So, the SHP team integrated notifications from Orion Health’s HIE to TigerText so secure, real-time and context-rich notifications are sent to transition care managers, primary care physician-based care coordinators and primary care providers on a 24/7 basis. Thompson adds that both Orion’s and TigerText’s technologies are flexible and open, which was a key part of the success of the project.

“We’ve carefully chosen our technology partners, and really look at their openness and their ability to integrate, so we can configure and customize their systems on our own without having to use vendors or buy new technologies just to solve a particular problem,” Thompson says.

Dr. Nelson says, “Once we had that set up, I was the first test subject. And we found out we get multiple ADT messages at the same time, as I got 30 messages at 3 a.m., about one patient, notifying me that the patient was in the hospital.”

The solution was adjusted and improved so duplicate messages were filtered out and after about nine months of testing it was ready to roll out to all the primary care physicians. As a result, transition care managers, care coordinators and primary care physicians can turn on notifications to receive specific information such as patient’s name, date of birth, hospital, unit, room, admitting diagnosis and the primary care provider’s name.

The third phase of the project entailed adding the ability for primary care-based care coordinators to establish relationships with patients in the HIE by building a page within the CareConnect portal. This enables coordinators to track and monitor their patients enrolled in the ambulatory care coordination program via an efficient dashboard and they also receive notifications in real-time about their patients, Thompson says.

Vanaskie says the project has been a “lifesaver” for transition care managers as it enables them to allocate time to work with patients and clinicians rather than chasing down data and spending time on manual documentation, and also frees up time for clinicians to focus on providing quality medical care.

Ambulatory care coordinators carry a caseload of around 90 to 125 moderate to high-risk patients, making it difficult to simultaneously monitor the right patients at the right time without technology. Since implementing the solution, transition care managers are able to see 20 to 40 percent more patients per day.

And, getting back to the lower readmission rate, Vanaskie says the solution enables the care management team to quickly respond as soon as a patient registers at the ER. “At that point, the transitional team can go down to the ER and begin to look at the needs of that patient and decide whether they need to come into the hospital, or are there alternatives with our post-acute providers that we can provide services. And, we’ve been able to turn the course and get the patients in the right settings for the right treatment versus just admitting them to the hospital and then figure out what they need.”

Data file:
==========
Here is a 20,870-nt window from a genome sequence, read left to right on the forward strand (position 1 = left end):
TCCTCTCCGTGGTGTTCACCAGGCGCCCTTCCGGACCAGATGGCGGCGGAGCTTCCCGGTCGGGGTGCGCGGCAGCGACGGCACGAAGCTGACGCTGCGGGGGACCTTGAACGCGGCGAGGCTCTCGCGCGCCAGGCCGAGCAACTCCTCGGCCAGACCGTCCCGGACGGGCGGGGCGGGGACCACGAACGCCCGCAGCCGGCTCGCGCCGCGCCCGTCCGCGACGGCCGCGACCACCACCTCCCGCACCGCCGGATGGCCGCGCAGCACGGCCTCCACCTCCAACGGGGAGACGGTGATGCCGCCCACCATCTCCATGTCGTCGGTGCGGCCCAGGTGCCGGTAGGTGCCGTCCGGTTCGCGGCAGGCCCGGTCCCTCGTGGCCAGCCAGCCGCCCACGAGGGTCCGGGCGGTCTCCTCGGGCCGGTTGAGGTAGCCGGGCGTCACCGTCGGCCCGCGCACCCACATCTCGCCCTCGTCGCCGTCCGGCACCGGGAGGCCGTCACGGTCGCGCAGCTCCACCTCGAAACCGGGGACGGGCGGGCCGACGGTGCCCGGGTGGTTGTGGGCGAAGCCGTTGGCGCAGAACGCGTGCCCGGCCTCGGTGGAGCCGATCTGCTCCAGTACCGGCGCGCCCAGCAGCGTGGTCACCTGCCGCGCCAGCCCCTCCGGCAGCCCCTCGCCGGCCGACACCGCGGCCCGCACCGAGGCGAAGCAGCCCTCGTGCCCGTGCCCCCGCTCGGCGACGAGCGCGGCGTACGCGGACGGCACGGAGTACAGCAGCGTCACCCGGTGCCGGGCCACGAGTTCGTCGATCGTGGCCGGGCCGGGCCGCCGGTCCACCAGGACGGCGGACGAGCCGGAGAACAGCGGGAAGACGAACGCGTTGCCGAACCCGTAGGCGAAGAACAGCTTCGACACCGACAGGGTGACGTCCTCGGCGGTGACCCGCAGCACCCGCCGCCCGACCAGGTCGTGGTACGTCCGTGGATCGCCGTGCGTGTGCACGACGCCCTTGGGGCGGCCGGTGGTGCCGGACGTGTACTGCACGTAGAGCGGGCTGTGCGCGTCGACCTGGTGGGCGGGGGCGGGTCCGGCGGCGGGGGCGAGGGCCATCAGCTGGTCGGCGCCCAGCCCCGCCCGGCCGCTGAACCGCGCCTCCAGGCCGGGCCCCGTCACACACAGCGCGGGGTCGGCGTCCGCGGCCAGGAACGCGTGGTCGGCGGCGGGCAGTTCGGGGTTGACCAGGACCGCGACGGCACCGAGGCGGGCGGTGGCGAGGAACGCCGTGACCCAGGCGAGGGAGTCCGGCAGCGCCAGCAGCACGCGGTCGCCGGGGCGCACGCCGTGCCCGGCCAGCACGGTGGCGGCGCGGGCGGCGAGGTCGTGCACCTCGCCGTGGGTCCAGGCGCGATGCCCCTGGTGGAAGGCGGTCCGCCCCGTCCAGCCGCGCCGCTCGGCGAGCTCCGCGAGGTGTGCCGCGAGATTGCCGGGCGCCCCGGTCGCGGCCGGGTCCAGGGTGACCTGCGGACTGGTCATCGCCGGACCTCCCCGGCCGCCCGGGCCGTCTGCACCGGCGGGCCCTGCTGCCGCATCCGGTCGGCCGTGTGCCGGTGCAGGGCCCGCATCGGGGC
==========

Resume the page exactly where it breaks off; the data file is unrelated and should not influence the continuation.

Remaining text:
As an example, she recalls an elderly woman in a group home who fell and was rushed to the ER due to concerns about an injury to her hip from the fall. The transition care manager received a  real-time notification, and was able to see the patient at the ER and talk to the primary care physician and the care coordinator about the case. Based on the patient’s healthcare needs, the team decided an acute rehab facility was a better choice instead of the ER. “Being able to communicate with all the healthcare team about the case, we were able to give the patient the right level of care,” she says.

Vanaskie credits the success of the care management model at SHP, with both the transition care manager at hospitals and care coordinators at the primary care practices, for the lower readmission rate, but also acknowledges that technology played a key role.

She continues, “The technology platform that Faron and David have given us allows us to keep our arms around those moderate to high-risk patients. The care management team is in close communication and we couldn’t do that without technology. We’d be using telephone and voicemails, but now we get answers right away.”

And, SHP’s creative adaption of existing technologies has closed the technology gap for its ambulatory care management with very little incremental investment.